There is something faintly ironic about the fact that I created the template for this article several years ago, typed the title in, and then got so busy that I didn’t write anything until now!
I recently had a long weekend away from home, leaving my partner and cats behind to get some “me” time. It was wonderful to have entire days stretching out with no commitments, no constraints. After only three days, I felt rested, refreshed, and ready to hit the ground running again.
While I was driving home, we got the news that New Zealand had its first community case of Covid-19 in more than three months. And since that day, we’ve been in the strictest lockdown setting, with most of our “normal” activities suspended. This is pretty much how I had structured my holiday, and yet when that sort of regime is imposed on us, rather than our choice, it can feel anything but refreshing and restful!
In fact, there is evidence that lockdowns can leave us feeling more tired than “normal” life. And many people feel extra pressure to either keep themselves busy, be seen to be busy, or both. And that’s a problem, because we can’t be our best without rest.
The worship of "busyness"
I’ve previously written about why I believe the worship of busyness is wrong.
I believe that a significant proportion of the problems we experience as individuals, families, and communities stems from the beliefs that being busy is really important, and being un-busy is a sign that we aren’t as worthy as others.
Rest vs busy - who wins?
It’s not easy swimming against the tide of busy-ness, and staking a claim to our right to rest. In the face of a culture that worships busy, seeing it as a status symbol and something desirable, it can feel weird to rest. But ask yourself: who benefits from me being busy all the time? Do I benefit, or do other people?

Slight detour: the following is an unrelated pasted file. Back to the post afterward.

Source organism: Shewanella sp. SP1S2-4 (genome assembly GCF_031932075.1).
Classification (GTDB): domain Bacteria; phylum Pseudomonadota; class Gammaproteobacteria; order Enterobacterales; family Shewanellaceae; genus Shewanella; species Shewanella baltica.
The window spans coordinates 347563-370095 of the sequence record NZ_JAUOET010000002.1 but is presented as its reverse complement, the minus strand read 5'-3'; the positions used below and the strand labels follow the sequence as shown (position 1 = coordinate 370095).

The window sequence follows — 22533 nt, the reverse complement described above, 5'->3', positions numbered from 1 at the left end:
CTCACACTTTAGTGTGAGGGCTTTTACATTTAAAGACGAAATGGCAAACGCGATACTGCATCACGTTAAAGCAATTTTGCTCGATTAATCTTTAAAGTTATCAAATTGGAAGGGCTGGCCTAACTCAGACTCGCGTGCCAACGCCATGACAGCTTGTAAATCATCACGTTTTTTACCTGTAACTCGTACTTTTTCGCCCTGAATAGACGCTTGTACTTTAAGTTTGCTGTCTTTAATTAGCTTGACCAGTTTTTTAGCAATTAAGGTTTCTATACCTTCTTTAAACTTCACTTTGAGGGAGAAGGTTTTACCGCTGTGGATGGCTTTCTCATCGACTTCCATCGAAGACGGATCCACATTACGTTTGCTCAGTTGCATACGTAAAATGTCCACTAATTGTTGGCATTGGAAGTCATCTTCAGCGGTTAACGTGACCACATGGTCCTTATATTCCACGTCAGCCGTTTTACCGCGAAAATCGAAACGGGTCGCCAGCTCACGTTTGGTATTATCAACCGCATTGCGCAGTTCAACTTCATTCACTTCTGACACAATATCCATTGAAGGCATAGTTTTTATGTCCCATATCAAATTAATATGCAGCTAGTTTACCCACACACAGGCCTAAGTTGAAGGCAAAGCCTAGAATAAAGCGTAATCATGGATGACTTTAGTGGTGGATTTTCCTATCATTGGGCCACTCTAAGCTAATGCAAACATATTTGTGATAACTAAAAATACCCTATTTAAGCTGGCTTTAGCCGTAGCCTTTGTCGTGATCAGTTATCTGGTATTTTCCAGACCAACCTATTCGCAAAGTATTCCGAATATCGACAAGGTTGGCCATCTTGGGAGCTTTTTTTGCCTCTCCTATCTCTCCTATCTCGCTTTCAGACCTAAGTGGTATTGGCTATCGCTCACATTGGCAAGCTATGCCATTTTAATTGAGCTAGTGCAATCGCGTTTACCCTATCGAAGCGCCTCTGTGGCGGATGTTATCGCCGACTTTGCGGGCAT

Resting is one of the most important things we can do for our health and wellbeing. It also supports us to create work-life harmony, with flow-on effects to our productivity and ability to contribute to the world. Without regular rest, we seriously increase our risk of crashing and burning, which doesn’t help anyone, least of all ourselves!
Cultivating rest as a practice
And as hard as it can feel to rest occasionally, it can feel downright subversive to cultivate rest as a practice.
By “practice”, I mean something that we engage in as a habit or custom. This moves the concept of rest away from something that we only do during a few weeks of annual leave each year, into something that forms part of our daily, weekly, and monthly rhythms.
- 1 hour a day
- 2 days a month
- 3 weeks a year
The 7 types of rest that everyone needs
In early 2021, after nearly a year of navigating the global pandemic, many people were experiencing symptoms of fatigue, low energy, and burnout. Dr Saundra Dalton-Smith outlined the seven types of rest that everyone needs. They are:
Let’s look at each of them more closely.
1. Physical rest